We do. That’s why Barna Group has partnered with The Navigators to create a new book called Growing Together: A Three-Part Guide for Following Jesus and Bringi....

    Through careful research, we studied three crucial topics:
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    The result is a guidebook filled with statistics, stories, insights from everyday disciplemakers and opportunities for self-reflection.

    We truly believe this resource can empower you to invite your congregation into discipleship at a deeper, more transformational level.

    If you’re ready to grow in your own faith and help others do the same, we created Growing Together for you.
     

     

  • OH!  FOR EVANLOGICAL SAKE!

    Sometimes, to emphasize frustration at lack of understanding, people may exclaim, “For Christ’s Sake!” or “For Heaven’s Sake!”  For Christians, these fall between, “That’s not nice,” and blasphemy, which is usually recognized by Christians after their personal “heat of the moment” subsides.

    Having thus expressed my mood, I say, “For our sake, START WITH JOHN 12:47!”

    John 12:47

    New International Version

    “If anyone hears my words but does not keep them, I do not judge that person. For I did not come to judge the world, but to save the world.”

    Christ Came with an Offer, not a threat!  I’ve never heard any better Good News than that!

    So, what ever media, structure or format you use, STOP GIVING THEM HELL!

     

  • ARE YOU A “DISCIPLE”?…A SUREFIRE LITMUS TEST

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    Last week we showed how Powerful Christians aren’t private, passive or pensive.  They don’t rail against all that is wrong with the world, nor are they quiet about what they believe.  They aren’t “pew potatoes” that check the proverbial boxes, showing up on Sundays and doing a few “church chores”.  They see compassion and evangelism as their personal responsibilities, and don’t leave it to the “professionals.”  Powerful Christians recognize that sitting on the sidelines isn’t an option when the consequences facing non-believers are so dire.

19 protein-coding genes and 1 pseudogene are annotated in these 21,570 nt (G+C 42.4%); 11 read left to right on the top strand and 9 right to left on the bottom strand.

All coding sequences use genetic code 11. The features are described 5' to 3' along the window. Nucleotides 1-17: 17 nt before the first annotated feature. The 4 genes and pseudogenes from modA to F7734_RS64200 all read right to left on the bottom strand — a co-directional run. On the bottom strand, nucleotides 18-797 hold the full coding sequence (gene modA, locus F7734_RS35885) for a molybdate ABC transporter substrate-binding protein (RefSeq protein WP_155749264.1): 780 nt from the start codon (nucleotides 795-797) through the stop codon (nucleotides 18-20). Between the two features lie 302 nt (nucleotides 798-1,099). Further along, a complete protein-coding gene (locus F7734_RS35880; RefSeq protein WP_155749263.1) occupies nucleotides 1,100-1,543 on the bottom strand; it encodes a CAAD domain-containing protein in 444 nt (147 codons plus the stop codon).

Another word for a “Powerful Christian” is a “disciple”.  So…what is a modern-day disciple of Jesus Christ?

    Different people give different answers: a fully committed follower; a follower who reproduces more followers; a devoted student; an avid adherent.  All of those are true to a large extent.

    There is (at least) one reliable litmus test…how well do our lives align with the attributes of Jesus?

    In other words, are we…

    • not able to walk by those hurting and hopeless without helping them?
    • brokenhearted for the lost and bold in pursuing them?
    • selfless to the point of stepping far outside our comfort zones for Jesus?
    • wholly dependent on the Father, living and giving by faith?
    • willing to risk and sacrifice everything for the sake of the gospel?

    If you examine the lives of most Christians – for example, those who attend your church – do they look a lot like that?  How could their lives not be transformed if they truly get who Jesus is and what He did for us?  Yet many go to church on Sundays, then look like the rest of the world all week.  Many pray in the morning, then essentially forget about God the rest of the day.  Too many believers stop short of surrender.  They either don’t fully realize what Jesus is like or don’t try hard enough to imitate Him.

    Jesus’ Foremost Attribute

    To be a disciple of Jesus Christ, we should take on His greatest attribute – that of a humble servant.  In Jesus’ own words, “…the Son of Man did not come to be served, but to serve, and to give his life as a ransom for many.” (Matthew 20:28)

    Jesus consistently modeled and stated (as did His disciples) that caring for the helpless and hopeless was the first step toward proving and living out our faith as Christians.  For example:

    When the rich young ruler asked Jesus what he still lacked after obeying the commandments, Jesus said, “If you want to be perfect, go, sell your possessions and give to the poor.” (Matthew 19:21)